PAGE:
(April 21, 2005)
On Thursday, April 21, Don Bell of Byron died with his family by his side.
Whether you called Don Bell your husband, your friend, or your dad, everyone who shared a relationship with him knew there was something more to this man; he had the stuff legends are made of.
Born on June 12, 1911, Don had a love of horses and the open range and everything he did in life had him close to both. He grew up in Eastern Colorado and worked with livestock his entire life. He entered his first rodeo at the age of 12 and spent 17 years as a rodeo contestant. He worked as a farrier, big game guide, packer and range cowboy. A showman at heart, he was a part of the Clyde Miller Wild West Show, the Bill King Rodeo Co., and Rufus Rollins' Wild West Show. He worked on movie sets and had small parts in the Western Movies "Shane" and "Indian Love Call". He contested in rough stock events through 1942 competing in venues like Soldiers Field in Chicago and the Boston Gardens.
In 1943, he served his country in World War II until being honorably discharged in1945. He served in the 29th Infantry Division-one of the first units to land on Omaha Beach during the invasion of Normandy. Despite the tremendous losses his infantry experienced, Don survived and became a decorated soldier earning two purple hearts and four bronze stars for his wartime bravery. Don would wear one of the bullets that struck him for the remainder of his life.
It may have been Don's encounter with WWII war correspondent Ernie Pyle that led him on a path to writing following the war. The famed correspondent told Don "Anyone that can tell stories like you should be a writer," so that's what he did. The rider turned writer began "henpecking" on a Smith-Corona typewriter much like the one Pyle left behind in the foxhole he and Don fled from while under attack from artillery shells. Like rescuing an old friend, Don retrieved the black Smith-Corona typewriter from the foxhole and had it shipped back home. Years later he would donate it to the Albuquerque, N.M., Museum where Pyle retired-where it still remains on display today.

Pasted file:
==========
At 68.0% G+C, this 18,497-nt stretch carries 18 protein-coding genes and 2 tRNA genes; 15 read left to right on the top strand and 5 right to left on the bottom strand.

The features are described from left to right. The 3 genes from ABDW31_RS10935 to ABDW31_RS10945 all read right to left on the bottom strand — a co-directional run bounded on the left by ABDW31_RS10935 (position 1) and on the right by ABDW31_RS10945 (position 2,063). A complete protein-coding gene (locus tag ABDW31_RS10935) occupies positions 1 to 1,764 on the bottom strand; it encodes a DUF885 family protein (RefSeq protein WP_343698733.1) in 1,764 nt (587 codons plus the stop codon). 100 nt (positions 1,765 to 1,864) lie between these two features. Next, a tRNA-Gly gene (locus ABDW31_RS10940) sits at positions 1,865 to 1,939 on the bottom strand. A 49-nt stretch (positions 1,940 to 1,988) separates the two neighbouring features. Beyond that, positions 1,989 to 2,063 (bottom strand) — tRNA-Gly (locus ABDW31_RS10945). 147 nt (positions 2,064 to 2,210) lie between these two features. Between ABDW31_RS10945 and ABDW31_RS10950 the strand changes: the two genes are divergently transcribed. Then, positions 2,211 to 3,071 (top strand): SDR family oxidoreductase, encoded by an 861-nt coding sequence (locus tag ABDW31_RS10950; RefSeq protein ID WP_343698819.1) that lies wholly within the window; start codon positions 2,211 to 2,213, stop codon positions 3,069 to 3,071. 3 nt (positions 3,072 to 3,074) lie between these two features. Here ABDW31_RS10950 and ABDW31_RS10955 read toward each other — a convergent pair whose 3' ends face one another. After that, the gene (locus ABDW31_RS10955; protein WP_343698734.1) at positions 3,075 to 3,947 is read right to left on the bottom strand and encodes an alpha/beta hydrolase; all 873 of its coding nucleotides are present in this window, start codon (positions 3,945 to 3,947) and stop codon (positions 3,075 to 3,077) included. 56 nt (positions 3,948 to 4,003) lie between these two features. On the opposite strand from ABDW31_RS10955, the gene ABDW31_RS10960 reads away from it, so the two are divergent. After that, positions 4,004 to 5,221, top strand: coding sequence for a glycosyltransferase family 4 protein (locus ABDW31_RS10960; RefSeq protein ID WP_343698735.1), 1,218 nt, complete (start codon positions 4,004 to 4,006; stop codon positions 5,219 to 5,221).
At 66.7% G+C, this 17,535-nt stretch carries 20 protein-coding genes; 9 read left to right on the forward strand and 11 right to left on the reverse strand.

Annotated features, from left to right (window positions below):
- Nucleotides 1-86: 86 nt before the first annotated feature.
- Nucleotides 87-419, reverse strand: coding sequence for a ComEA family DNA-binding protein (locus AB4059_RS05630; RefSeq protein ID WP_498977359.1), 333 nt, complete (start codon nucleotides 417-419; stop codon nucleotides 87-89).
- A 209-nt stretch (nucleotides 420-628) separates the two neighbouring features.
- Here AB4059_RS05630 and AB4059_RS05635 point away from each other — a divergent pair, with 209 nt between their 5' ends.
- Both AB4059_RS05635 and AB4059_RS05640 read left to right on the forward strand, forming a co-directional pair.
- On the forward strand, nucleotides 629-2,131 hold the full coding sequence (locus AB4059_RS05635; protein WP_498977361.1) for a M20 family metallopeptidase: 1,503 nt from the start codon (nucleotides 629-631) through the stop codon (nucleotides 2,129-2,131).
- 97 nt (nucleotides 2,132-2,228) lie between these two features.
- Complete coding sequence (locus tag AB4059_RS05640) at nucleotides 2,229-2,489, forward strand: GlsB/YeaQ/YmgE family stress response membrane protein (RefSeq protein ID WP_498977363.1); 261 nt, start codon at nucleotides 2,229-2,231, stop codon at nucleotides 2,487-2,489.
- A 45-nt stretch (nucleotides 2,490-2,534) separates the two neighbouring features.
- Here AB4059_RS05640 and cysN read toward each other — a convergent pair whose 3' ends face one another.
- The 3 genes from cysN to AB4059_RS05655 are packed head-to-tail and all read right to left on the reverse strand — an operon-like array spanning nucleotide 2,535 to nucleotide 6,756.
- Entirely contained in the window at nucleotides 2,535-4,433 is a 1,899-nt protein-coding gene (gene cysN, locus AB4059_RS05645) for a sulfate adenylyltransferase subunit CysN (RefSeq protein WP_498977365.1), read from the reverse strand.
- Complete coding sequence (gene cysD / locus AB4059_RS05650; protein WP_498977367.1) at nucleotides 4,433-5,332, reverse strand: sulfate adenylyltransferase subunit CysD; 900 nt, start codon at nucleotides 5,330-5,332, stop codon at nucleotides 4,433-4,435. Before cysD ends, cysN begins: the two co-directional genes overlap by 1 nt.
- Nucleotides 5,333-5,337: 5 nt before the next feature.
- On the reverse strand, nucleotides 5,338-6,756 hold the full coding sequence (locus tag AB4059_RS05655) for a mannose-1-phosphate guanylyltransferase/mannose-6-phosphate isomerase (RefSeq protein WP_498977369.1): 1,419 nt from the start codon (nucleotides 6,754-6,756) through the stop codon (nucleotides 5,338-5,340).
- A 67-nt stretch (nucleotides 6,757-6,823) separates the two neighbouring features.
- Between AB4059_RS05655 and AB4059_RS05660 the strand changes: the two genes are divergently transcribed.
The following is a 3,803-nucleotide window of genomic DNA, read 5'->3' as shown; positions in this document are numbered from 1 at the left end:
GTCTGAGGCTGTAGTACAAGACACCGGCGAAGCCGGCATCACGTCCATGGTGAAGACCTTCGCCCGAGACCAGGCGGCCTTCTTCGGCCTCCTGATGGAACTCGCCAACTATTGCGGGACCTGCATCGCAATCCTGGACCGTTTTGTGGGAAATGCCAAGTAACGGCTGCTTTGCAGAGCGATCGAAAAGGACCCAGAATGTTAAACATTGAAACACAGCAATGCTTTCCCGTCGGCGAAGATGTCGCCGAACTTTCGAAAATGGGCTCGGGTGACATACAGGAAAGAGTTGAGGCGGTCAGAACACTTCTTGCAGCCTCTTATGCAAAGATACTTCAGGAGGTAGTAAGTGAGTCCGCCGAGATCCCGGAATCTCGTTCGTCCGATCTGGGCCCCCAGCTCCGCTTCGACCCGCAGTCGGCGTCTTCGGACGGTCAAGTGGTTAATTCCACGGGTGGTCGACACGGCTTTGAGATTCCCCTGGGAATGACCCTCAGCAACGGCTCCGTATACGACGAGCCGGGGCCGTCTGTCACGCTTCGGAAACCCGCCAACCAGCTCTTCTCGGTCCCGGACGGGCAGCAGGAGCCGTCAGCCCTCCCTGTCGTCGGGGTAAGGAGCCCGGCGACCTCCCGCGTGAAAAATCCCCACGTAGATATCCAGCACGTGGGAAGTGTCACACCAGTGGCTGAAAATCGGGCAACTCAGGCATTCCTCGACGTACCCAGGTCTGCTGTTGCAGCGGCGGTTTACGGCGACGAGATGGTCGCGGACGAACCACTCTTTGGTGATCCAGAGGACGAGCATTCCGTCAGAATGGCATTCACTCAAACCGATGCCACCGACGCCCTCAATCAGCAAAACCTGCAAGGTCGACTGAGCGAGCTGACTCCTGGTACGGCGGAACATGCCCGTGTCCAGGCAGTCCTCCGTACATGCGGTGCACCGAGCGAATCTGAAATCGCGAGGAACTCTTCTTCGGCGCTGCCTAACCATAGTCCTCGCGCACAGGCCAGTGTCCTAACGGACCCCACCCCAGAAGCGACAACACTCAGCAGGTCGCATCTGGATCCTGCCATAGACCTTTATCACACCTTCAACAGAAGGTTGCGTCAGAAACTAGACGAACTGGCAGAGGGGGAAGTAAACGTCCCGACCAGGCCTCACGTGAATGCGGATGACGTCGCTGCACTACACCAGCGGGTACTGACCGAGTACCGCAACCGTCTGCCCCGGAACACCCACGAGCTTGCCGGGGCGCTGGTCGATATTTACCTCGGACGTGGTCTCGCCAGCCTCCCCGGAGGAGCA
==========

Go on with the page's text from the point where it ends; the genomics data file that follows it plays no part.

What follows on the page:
In his retirement, Don's love of writing never faded. He continued to write about his life and times while dutifully serving as a rodeo historian for the Rodeo Historical Society and the Cowboy Hall of Fame. He succeeded at inducting eight cowgirls and four cowboys into the Hall of Fame. He is an original Gold card holding Turtle Association member #868-the first professional rodeo association and an honorary life card holder of the Professional Rodeo Cowboys Association.
As Don said, he has "fooled around with an old typewriter juggling words." In fact his writing career spanned 30 years and he was still being published at age 93. His articles have appeared over the years in Western Horseman, Guideposts Magazine, The Ketchpen-the official publication of the Rodeo Historical Society, True West and Good 'Ol Days. At age 78 he published a book of poetry "Reflections of A Cowboy." Some of Don's most treasured and weathered belongings like his saddle, lariat, boots and hat are at rest at the Smithsonian Institute's American History Museum in Washington, D.C. In 2000, these artifacts, on loan from the Smithsonian, as well as a life-sized image of Don went on display at the Origins All Sports Museum located at The Ballpark in Arlington Texas.
In February 2005, Don's longtime friends at GUIDEPOSTS magazine re-ran one of his first stories originally published in 1976 titled, "The Lonely Trail." In addition to his public achievements, it was his never ending love of life and positive attitude Don shared with so many that he will be most remembered. Despite his battle with cancer, Don lived for every moment and told stories from his hospital bed to everyone who visited him. As he reminded the Guidepost readers in February, "I'll ride this storm until it takes me home."
Celebrating his life and stories are his wife of 50 years, Elvira,; daughters Donna Bell of Billings, Mont., Vickie Bell Abbott of Meeteetse, Bernadette Bell of Albuquerque, N.M.;and granddaughter, Sarah Dawn Mauthe. Honoring Don's wishes of no service, the Bell Family is honoring his work of keeping the sport of Rodeo alive by establishing The Don Bell Memorial Rodeo Scholarship fund for a Northwest College student. Contributions may be made to the First National Bank of Powell, Box 907, Powell, WY 82435.